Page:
Reconnecting Practicing Hygienists with the Nation's Leading Educators and Researchers.


Patient expectations for an attractive smile must be balanced by managing stain with the proper techniques and products.

From the patient’s perspective, stain removal is often the most important part of the dental hygiene appointment, putting the hygienist in an awkward position.  Many patients do not feel their teeth are clean unless they receive coronal polishing. While selective polishing is an option supported by the American Dental Hygienists’Association,1 satisfying patients is also important. Patients with esthetic restorations and surface stain add another facet to this dilemma. Research indicates that esthetic restorations should not be polished2 but patients do desire an attractive smile.


Stain removal can be approached with different methods.The first step is to identify the type of stain present.  Common extrinsic stains are brown in color—resulting from food, beverages, tobacco, or chlorhexidine—and are easily removed by light scaling or selective polishing.

Black-line stain has a very different origin and requires an alternate method of removal. This stain is calculus-like and forms along the gingival third of the tooth near the gingival margin. Black line stain is seen in patients of all ages, yet is more common in women and in patients with good oral hygiene. There appears to be a natural tendency to forming black line stain as it often reforms despite regular self-care. The quantity of black line stain may be less when plaque biofilm is eticulously removed.3 Black line stain is firmly attached to the teeth and often requires moderate scaling to be removed.

Stains acquired due to poor oral hygiene are yellow or orange and they may be removed with tooth brushing or light polishing. The last category is green stain, which is found in children with very poor oral hygiene and may be the result of chromogenic bacteria, although the literature is inconclusive.4 This stain presents as demineralized enamel and is contraindicated for direct scaling to prevent any further loss of tooth structure.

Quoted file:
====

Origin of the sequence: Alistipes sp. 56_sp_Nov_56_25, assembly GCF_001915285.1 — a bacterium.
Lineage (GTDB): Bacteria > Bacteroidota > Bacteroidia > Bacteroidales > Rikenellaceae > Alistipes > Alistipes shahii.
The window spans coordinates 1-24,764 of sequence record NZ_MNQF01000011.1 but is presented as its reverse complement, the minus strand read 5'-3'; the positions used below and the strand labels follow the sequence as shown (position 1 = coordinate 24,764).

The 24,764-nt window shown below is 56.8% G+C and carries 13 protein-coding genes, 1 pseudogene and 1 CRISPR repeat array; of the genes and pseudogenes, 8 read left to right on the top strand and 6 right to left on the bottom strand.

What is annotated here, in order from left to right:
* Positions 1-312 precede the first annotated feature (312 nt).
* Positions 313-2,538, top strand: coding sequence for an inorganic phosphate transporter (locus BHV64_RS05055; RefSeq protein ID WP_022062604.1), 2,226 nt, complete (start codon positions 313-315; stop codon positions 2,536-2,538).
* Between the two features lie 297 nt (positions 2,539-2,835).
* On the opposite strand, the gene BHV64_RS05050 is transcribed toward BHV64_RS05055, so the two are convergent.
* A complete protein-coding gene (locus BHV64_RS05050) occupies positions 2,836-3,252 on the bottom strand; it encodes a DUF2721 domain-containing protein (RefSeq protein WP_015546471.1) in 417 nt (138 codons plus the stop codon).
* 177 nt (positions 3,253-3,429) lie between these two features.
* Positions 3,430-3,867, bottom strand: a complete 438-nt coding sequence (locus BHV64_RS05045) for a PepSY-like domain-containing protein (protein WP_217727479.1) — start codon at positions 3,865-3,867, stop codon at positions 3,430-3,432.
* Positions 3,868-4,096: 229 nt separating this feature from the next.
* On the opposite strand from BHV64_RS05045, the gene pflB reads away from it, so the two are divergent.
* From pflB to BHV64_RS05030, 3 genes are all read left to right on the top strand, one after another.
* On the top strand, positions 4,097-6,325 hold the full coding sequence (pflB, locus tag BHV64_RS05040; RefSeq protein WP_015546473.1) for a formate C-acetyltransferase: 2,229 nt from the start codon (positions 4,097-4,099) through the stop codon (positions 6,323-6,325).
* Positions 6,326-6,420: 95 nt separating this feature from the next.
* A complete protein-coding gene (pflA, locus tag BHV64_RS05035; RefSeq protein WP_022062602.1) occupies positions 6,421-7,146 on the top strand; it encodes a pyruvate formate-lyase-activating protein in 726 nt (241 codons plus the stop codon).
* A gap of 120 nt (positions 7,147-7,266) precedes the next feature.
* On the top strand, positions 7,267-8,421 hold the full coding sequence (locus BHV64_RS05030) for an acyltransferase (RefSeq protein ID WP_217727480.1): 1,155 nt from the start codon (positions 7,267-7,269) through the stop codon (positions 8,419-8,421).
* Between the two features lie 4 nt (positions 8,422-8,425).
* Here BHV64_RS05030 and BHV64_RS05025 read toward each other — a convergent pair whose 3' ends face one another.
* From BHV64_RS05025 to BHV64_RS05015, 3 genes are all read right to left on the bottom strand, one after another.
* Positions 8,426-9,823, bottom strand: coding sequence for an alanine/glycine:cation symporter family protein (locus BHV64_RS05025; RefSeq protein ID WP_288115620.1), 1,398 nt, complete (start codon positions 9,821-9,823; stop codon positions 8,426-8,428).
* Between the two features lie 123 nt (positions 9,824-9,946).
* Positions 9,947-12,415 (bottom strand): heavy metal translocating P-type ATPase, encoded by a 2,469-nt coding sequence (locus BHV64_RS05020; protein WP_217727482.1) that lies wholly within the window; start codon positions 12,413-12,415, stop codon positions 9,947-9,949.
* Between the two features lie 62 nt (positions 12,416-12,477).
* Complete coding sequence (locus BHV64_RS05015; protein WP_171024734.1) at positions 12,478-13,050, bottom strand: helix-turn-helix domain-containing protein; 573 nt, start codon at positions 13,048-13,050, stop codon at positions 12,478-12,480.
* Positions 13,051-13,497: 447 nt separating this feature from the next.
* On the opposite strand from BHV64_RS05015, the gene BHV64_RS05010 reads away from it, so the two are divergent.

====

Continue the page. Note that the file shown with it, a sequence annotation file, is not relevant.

Once the origin of the coronal stain is identified, the patient should be advised on how to avoid future staining. Patients want an esthetic smile so this provides an opportunity to emphasize the negative behaviors that cause staining, ie, poor oral hygiene, tobacco use, etc.

The use of traditional prophylaxis paste during polishing is the most common technique. However, for patients without coronal staining, the educational discussion should focus on selective polishing and the rationale for avoiding abrasive polishing agents.1 Recognizing a patient’s desire for polishing is also important, as the patient-dental hygienist relationship will suffer if patients feel dissatisfied. In order to avoid unnecessary polishing procedures and satisfy patients’ preference for polishing, other methods of stain removal may be used.


Hand instrumentation, ultrasonics, air polishing, and rubber cup polishing are all effective at removing stain. While hand instrumentation can remove stain, the process is often time-consuming and may not be the most efficacious use of the hygiene appointment. However, ultrasonic scalers are effective in removing stains and are far less fatiguing for the clinician.

Additionally, air polishing, which uses a slurry delivered under pressure, is very effective at stain removal.5,6 It can also be up to three times faster than hand instrumentation.5 However, care must be exercised to prevent damage to exposed dentin.6,7  While air polishing is the least damaging to intact enamel,8 it can cause significant loss of tooth structure when applied to root surfaces.6,7